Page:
“If a race has no history, if it has no worthwhile tradition, it becomes a negligible factor in the thought of the world, and it stands in danger of being exterminated.”
— Dr. Carter G. Woodson
Founder of “Negro History Week,” the precursor to Black History Month
I’m not the type of person who relies on public holidays to celebrate what matters. I celebrate Black history 365 days a year. But in my efforts to understand the origins of Black History Month, I was reminded of the importance of preserving tradition. The importance of celebrating and creating history. As a Jewish American, I recognize these practices are absolutely essential for all cultures. As a music executive, I recognize that Black music has always accompanied the movement for Black liberation, expression, and fulfillment.
In researching Black History Month, I couldn’t help but wonder what Dr. Carter G. Woodson — the historian, activist, and writer who chose February to celebrate Black History because it’s the birth month of both Abraham Lincoln and Frederick Douglass — would think about the accomplishments of today’s Black music leaders. Leaders like Carletta Higginson, YouTube’s Global Head of Music Publishing and Executive Sponsor of “Black @ YouTube,” who I’m so honored to work alongside every day.
Carletta’s creating real change for the Black community through her influence on the industry and the development of our products. I was so moved by a recent op-ed she wrote about her sense of duty in mentoring people in the Black community. An excerpt from the op-ed and a link to the full piece are below — I encourage you all to read it.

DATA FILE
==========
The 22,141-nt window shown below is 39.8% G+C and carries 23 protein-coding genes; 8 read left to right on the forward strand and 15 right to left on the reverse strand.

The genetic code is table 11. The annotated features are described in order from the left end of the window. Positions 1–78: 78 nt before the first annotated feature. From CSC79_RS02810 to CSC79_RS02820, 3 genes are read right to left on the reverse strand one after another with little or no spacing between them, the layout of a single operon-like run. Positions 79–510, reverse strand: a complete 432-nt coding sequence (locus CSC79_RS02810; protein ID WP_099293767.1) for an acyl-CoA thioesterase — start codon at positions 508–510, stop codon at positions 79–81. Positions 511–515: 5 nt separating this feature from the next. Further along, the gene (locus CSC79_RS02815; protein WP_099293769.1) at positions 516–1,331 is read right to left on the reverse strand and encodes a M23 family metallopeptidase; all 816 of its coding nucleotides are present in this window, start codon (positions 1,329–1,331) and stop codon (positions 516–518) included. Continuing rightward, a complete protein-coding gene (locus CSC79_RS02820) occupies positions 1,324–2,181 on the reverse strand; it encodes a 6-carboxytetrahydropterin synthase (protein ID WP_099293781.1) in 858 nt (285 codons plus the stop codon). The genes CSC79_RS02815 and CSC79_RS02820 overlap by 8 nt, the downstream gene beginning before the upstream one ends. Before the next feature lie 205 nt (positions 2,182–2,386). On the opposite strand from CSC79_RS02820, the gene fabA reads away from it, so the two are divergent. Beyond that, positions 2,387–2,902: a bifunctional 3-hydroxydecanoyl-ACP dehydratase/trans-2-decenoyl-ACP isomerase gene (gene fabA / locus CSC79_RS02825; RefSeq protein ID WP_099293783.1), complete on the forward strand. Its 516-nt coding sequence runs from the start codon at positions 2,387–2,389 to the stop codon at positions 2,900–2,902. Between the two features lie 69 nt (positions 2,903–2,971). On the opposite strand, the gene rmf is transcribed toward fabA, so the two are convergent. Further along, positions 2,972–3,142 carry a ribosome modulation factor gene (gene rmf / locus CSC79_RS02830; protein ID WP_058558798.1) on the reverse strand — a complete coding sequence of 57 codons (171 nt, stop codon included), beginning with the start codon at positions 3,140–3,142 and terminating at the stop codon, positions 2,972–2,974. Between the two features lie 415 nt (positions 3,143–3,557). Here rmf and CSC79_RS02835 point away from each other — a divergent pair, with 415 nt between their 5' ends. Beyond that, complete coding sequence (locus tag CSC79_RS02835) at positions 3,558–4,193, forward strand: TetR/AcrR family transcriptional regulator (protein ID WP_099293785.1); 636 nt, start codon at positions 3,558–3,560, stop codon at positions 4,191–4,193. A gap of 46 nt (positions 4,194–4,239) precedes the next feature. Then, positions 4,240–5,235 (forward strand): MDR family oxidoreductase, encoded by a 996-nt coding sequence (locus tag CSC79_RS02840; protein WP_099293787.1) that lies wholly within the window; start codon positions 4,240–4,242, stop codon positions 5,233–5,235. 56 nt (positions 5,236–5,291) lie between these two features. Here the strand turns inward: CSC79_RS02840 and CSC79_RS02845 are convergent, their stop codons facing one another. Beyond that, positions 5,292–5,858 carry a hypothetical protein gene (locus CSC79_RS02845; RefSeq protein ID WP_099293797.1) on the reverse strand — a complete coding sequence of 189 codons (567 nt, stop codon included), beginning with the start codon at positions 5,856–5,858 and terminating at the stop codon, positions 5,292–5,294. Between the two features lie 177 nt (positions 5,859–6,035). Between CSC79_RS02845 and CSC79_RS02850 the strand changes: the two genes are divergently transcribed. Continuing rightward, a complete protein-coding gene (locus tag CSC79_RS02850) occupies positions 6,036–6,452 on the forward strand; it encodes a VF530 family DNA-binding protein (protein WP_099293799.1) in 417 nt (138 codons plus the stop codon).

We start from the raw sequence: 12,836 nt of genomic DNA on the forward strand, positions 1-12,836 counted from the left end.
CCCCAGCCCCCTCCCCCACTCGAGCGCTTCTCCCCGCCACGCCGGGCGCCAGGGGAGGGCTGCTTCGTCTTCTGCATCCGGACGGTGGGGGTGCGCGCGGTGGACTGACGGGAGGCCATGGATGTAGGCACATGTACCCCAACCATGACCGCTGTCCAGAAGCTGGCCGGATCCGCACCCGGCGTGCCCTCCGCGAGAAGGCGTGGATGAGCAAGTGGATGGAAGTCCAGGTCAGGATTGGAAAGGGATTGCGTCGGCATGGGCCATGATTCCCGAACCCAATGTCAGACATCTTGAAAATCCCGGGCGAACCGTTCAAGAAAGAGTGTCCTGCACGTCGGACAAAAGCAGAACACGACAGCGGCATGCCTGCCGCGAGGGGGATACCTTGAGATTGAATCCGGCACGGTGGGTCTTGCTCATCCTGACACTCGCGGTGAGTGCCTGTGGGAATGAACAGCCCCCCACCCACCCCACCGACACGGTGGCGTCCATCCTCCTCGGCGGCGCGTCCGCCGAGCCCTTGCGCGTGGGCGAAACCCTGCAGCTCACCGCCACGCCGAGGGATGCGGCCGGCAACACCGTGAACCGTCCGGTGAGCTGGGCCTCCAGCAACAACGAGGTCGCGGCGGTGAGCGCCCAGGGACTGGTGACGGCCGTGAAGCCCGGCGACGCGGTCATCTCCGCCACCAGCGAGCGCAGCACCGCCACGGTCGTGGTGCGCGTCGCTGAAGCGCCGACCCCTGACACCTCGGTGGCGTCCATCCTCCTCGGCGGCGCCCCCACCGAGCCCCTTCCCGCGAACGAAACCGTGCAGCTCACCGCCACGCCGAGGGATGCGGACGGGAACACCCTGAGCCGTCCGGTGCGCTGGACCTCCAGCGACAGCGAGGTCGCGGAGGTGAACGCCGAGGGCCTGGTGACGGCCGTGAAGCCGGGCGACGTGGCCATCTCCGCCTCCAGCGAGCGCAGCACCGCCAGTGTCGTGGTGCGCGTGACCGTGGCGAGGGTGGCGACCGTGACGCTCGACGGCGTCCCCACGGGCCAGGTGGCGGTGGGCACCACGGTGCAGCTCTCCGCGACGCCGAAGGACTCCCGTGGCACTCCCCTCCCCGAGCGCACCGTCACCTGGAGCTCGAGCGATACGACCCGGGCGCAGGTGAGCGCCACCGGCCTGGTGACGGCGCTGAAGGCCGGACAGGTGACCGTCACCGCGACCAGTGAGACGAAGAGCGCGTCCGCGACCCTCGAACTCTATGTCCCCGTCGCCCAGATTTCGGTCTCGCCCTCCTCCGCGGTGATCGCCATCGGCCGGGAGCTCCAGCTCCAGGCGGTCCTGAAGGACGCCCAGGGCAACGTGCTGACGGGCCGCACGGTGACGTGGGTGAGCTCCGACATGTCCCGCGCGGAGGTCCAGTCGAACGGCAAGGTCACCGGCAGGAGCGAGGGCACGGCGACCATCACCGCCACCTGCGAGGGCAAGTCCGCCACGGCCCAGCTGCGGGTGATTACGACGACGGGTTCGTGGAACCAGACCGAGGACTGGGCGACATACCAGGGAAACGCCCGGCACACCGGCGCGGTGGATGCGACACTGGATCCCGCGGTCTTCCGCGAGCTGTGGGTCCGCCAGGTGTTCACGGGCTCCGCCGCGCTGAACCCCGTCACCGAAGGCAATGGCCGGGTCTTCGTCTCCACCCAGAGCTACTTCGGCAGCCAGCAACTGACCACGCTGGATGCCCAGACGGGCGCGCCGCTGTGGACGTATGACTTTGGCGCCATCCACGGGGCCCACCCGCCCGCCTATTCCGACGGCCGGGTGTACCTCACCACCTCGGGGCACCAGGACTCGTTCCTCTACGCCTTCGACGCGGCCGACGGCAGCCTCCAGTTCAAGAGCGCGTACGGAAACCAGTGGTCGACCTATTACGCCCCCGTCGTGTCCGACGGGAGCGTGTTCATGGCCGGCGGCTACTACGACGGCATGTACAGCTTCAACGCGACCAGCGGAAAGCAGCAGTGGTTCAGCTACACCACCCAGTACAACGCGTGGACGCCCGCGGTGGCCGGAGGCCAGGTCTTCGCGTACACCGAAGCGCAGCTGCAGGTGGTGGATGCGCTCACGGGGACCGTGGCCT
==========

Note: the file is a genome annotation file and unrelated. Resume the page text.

Finally, I’d like to acknowledge that our social justice work will never be complete if our efforts don’t materialize in our products. We have so much work to do, but are committed to ensuring our platform is more inclusive and representative. It’s not possible for us to do this without a deep understanding of our creators’ ethnicities and backgrounds, which is why I look forward to YouTube making more progress in this space.
With love and respect,
Global Head of YouTube Music
MORE FROM OUR LEADERS
— Carletta Higginson
Global Head of Music Publishing, YouTube Music
“I arrived at NYU with plans to become a doctor. Like so many eager undergraduates, a charismatic figure made me reconsider my entire trajectory. Her name was Claire Huxtable. This fictional character, played by Phylicia Rashad, was the first Black woman I had ever seen practice law. She was successful and owned a brownstone and looked just like me. My decision was made.”